How does Miami respond against Michigan State in the face of adversity? History tells us they will come out sleepwalking, King will make a few super plays and Miami grinds out a win that Coach Diaz calls a “character win.” When, in reality, it is just another in a long line of disappointing performances against teams with far inferior talent.


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Comments (90)

I hope we see a youth movement this weekend. Leonard Taylor cannot be worse than Miller.

Al Blades Jr. needs some reps as Ivey is just not the guy to hold people off for jobs.

Stop the “OR” stuff with Stevenson. It’s insulting.

Bolden needs to see his reps in obvious passing situations go away. He’s not a capable defender against the pass. He can fill on run plays, but I see far too many mistakes in the passing game to be keeping Kinchens and Williams on the bench. I do wish I had more All-22 to review, as safeties generally need that for a great feel.

Donaldson needs to sit for Justice. Jarrid Williams needs to start at RT.

If they’re going to continue getting games like that from Gaynor, you’re going to have to do something there as well. I saw a bunch of communication issues on the OL, which is supposed to be his strong suit.

LB play was awful in this game.

Chase Smith needs to get on the field somewhere.

Restrepo has to play. No matter where you get him on the field, he’s always making plays. Can’t continue the seniority stuff. Get playmakers out there.

Arroyo might be the starter for me. He looks better than Mallory in the passing game already.
Great review as always. Saw very little mention of DE,s. In your eyes did they perform well?
Stop the “OR” stuff with Stevenson. It’s insulting.

Bolden needs to see his reps in obvious passing situations go away. He’s not a capable defender against the pass. He can fill on run plays, but I see far too many mistakes in the passing game to be keeping Kinchens and Williams on the bench. I do wish I had more All-22 to review, as safeties generally need that for a great feel.

It is insulting and screams beta and something Al Golden would do to try and show the player who runs the show and “motivate” them if the player doesn’t go hard in practice (not saying that’s the case here).

And the screenshots about Bolden were brutal. Unless he makes a miraculous turnaround he isn’t getting drafted and may not make a practice squad.
Where are the people who told me Bolden was great because he had 8 tackles?

Where are those who think Carter is good because of the INT play?
While watching the game in person, I swore I saw a lot of easy $ left on the field on offense that we just didn't take....whether the fault was with Lashlee or King. This confirms it.
It is insulting and screams beta and something Al Golden would do to try and show the player who runs the show and “motivate” them if the player doesn’t go hard in practice (not saying that’s the case here).

And the screenshots about Bolden were brutal. Unless he makes a miraculous turnaround he isn’t getting drafted and may not make a practice squad.
Great stuff here. With respect to bolden, at what point during the week would his position coach go through this film with him frame by frame and point out these obvious mistakes? How much leash do you give these guys?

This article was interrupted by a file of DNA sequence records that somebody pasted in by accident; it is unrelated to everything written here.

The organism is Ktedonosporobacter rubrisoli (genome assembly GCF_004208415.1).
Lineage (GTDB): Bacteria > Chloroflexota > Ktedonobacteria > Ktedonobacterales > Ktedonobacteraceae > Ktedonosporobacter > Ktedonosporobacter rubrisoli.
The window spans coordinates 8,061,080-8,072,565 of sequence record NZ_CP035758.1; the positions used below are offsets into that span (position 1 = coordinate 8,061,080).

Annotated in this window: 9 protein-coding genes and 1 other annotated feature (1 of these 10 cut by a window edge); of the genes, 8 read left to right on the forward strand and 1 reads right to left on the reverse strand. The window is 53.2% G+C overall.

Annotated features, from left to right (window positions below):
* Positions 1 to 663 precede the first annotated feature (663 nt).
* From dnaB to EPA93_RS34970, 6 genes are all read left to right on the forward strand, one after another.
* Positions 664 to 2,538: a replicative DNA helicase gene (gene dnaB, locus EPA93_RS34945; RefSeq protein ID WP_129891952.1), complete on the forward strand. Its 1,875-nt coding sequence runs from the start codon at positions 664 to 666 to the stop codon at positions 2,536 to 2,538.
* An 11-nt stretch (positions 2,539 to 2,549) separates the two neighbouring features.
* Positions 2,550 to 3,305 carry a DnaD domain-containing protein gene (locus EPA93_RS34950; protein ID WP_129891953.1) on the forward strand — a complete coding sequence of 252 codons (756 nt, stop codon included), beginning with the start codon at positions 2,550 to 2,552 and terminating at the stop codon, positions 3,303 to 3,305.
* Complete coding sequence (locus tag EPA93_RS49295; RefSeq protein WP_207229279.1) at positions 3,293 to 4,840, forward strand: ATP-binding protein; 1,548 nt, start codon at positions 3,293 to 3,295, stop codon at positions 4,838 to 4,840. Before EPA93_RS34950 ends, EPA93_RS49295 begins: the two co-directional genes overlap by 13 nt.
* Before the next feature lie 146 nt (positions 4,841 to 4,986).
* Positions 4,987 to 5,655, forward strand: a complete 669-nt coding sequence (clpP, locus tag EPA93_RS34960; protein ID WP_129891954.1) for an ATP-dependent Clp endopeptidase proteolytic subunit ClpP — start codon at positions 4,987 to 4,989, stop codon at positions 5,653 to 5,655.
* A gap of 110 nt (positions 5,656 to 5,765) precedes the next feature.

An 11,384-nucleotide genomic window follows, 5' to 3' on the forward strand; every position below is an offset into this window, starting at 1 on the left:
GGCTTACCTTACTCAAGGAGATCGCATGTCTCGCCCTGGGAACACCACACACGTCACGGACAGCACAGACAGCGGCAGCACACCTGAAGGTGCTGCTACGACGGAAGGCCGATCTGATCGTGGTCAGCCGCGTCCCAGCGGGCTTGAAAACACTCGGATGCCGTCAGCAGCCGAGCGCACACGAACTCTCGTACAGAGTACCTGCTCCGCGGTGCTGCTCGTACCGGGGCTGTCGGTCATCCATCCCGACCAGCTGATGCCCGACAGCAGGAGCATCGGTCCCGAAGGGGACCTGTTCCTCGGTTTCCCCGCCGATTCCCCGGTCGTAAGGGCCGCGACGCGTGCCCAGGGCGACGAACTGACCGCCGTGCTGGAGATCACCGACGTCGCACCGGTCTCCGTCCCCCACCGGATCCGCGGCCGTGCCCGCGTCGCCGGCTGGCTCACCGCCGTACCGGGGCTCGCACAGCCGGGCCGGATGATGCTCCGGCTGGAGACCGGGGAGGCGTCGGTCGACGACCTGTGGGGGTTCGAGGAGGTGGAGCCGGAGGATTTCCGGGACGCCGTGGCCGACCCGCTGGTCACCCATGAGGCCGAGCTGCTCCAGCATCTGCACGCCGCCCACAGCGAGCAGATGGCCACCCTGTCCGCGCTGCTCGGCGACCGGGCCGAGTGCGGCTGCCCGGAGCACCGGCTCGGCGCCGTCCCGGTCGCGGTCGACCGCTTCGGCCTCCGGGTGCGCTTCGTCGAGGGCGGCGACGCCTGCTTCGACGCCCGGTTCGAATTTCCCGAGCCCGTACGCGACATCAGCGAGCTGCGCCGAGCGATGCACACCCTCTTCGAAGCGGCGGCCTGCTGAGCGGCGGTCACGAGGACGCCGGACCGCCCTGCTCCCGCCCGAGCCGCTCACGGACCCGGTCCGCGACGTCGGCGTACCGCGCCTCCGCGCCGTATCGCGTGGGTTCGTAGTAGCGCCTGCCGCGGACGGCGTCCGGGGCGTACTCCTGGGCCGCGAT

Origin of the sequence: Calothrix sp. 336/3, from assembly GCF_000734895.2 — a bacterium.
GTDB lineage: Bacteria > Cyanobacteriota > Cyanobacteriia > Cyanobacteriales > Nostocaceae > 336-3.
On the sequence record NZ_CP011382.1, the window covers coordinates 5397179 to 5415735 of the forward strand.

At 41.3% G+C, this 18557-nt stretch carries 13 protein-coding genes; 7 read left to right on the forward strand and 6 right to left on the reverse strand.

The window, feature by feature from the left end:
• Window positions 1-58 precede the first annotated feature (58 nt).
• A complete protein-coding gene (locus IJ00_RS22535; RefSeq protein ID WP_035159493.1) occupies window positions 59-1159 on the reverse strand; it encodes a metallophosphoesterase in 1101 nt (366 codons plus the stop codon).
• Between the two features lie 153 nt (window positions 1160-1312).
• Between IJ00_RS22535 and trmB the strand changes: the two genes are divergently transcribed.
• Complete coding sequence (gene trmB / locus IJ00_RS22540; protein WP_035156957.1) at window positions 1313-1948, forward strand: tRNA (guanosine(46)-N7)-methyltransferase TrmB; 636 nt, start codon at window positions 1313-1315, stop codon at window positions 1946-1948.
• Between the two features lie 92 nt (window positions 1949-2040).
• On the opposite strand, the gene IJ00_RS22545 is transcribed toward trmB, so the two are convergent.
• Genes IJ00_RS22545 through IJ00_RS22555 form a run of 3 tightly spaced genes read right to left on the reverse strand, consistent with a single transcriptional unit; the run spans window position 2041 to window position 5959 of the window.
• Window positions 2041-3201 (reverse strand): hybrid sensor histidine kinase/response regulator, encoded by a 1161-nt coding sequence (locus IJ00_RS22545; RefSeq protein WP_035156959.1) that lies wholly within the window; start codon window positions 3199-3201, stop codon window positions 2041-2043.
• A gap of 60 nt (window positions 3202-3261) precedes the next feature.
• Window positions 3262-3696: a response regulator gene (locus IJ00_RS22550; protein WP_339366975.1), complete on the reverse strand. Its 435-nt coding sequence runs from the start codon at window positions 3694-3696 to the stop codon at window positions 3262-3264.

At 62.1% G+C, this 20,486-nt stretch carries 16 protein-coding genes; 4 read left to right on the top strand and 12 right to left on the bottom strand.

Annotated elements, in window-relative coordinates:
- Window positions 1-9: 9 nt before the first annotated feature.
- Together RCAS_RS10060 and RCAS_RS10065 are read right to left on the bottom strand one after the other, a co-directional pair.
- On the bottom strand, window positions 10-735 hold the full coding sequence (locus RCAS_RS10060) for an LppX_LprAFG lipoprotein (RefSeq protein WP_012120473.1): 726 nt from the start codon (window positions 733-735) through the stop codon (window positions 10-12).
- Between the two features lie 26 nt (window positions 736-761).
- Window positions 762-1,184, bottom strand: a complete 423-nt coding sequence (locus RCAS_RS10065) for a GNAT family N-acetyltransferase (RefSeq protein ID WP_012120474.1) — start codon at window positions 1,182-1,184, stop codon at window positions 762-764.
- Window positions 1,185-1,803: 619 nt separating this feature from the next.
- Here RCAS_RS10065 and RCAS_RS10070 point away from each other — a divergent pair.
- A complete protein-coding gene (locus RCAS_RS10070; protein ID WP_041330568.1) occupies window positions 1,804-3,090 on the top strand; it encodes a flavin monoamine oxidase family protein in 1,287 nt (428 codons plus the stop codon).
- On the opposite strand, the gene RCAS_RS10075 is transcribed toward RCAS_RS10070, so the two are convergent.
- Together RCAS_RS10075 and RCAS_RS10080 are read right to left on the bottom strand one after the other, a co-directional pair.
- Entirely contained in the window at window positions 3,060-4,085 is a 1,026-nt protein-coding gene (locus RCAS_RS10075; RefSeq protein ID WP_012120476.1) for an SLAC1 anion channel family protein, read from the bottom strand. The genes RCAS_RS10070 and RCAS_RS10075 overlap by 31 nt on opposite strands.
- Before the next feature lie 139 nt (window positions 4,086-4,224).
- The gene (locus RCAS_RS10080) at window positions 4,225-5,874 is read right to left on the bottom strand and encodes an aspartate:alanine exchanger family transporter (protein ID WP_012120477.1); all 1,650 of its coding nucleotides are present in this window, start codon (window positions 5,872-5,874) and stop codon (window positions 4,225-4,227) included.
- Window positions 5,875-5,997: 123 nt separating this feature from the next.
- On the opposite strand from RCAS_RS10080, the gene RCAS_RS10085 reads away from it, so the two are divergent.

Ooff. I mean it was pretty much what I expected, but still. The confirmation is rough.
Crazy how bad are our O line is, these dudes have like 200 starts and still making freshmen mistakes. It’s appalling how bad Donaldson has looked. I hope we come out and beat down Michigan State, I need a great victory this weekend I am tired of being a mope.
Great analysis as always. The very first screenshot is infuriating. 3rd and 7 and we have 3 LB's standing at the LOS guarding nobody.
Yall saying the LBs need to be in this gap or that gap. Maybe the reason they are hitting the wrong gap is because they don't know which gap the DL is gonna hit and simply reacting to what the DL does instead of knowing what the DL will do on each play. Some of these guys are simply not smart enough to process plays quick enough to then react to where they need to be. That's what it seems like to me. Maybe Diaz needs to lower the movement of the DL, maybe thats confusing the LBs.
Coaches need to do this to Bolden and some of the other players that continue to do stuff that makes you throw your hands in the air.

NOBODY wanted the multiple clicker treatment in film the next day.

You’d break out with your group and the position coaches, who spend a lot of time with you, will just be brutal in those sessions.

I promise you it made you want to do it right just to avoid that feeling of wanting to crawl under the desk.
Yall saying the LBs need to be in this gap or that gap. Maybe the reason they are hitting the wrong gap is because they don't know which gap the DL is gonna hit and simply reacting to what the DL does instead of knowing what the DL will do on each play. Some of these guys are simply not smart enough to process plays quick enough to then react to where they need to be. That's what it seems like to me. Maybe Diaz needs to lower the movement of the DL, maybe thats confusing the LBs.
I won’t act like I know Miami’s calls, because I don’t. I don’t even have All-22 of every play, so we are doing the best we can with what have.

That said, generally any defense I’ve ever been around will have rules for defenders in the back-7 to follow. Whether coverage or run fits.

On run downs, it depends on the gap responsibilities of the D-line. If the D-line is playing one-gap, they’re responsible for just that (one gap). That means the LB’s are responsible for the remaining gaps. On some defenses the SS will be responsible for the C gap (outside tackles). Depending on offensive alignment, the force player may be responsible for that gap. Regardless, every player has a run fit on every play.

With the style that Miami plays on defense, it’s pretty clear on most downs what the responsibilities are. Then when you watch the play and you see the way the players react, it’s abundantly clear which gap responsibilities are present.

I have written repeatedly that the DL can do more to make the lives of the LB’ers easier by keeping them clean of OL getting to second level, but at this point, I do believe we have a LB problem. Either in ability or in confidence to see it and attack it (or worse, both).